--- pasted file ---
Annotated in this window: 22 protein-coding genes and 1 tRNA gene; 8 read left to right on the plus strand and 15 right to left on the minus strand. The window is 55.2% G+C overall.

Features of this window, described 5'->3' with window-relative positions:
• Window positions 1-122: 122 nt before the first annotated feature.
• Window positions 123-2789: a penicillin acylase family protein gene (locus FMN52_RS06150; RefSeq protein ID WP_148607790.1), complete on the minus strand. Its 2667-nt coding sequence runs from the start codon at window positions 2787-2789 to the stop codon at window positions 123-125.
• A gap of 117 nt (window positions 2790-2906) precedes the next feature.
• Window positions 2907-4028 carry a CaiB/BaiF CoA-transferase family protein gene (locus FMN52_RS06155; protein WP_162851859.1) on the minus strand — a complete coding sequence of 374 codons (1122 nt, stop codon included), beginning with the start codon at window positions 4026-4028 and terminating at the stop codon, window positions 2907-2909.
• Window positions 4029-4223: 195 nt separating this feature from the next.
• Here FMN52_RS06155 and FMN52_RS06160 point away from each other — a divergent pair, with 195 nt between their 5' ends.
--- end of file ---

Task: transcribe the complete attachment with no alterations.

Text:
Annotated in this window: 22 protein-coding genes and 1 tRNA gene; 8 read left to right on the plus strand and 15 right to left on the minus strand. The window is 55.2% G+C overall.

Features of this window, described 5'->3' with window-relative positions:
• Window positions 1-122: 122 nt before the first annotated feature.
• Window positions 123-2789: a penicillin acylase family protein gene (locus FMN52_RS06150; RefSeq protein ID WP_148607790.1), complete on the minus strand. Its 2667-nt coding sequence runs from the start codon at window positions 2787-2789 to the stop codon at window positions 123-125.
• A gap of 117 nt (window positions 2790-2906) precedes the next feature.
• Window positions 2907-4028 carry a CaiB/BaiF CoA-transferase family protein gene (locus FMN52_RS06155; protein WP_162851859.1) on the minus strand — a complete coding sequence of 374 codons (1122 nt, stop codon included), beginning with the start codon at window positions 4026-4028 and terminating at the stop codon, window positions 2907-2909.
• Window positions 4029-4223: 195 nt separating this feature from the next.
• Here FMN52_RS06155 and FMN52_RS06160 point away from each other — a divergent pair, with 195 nt between their 5' ends.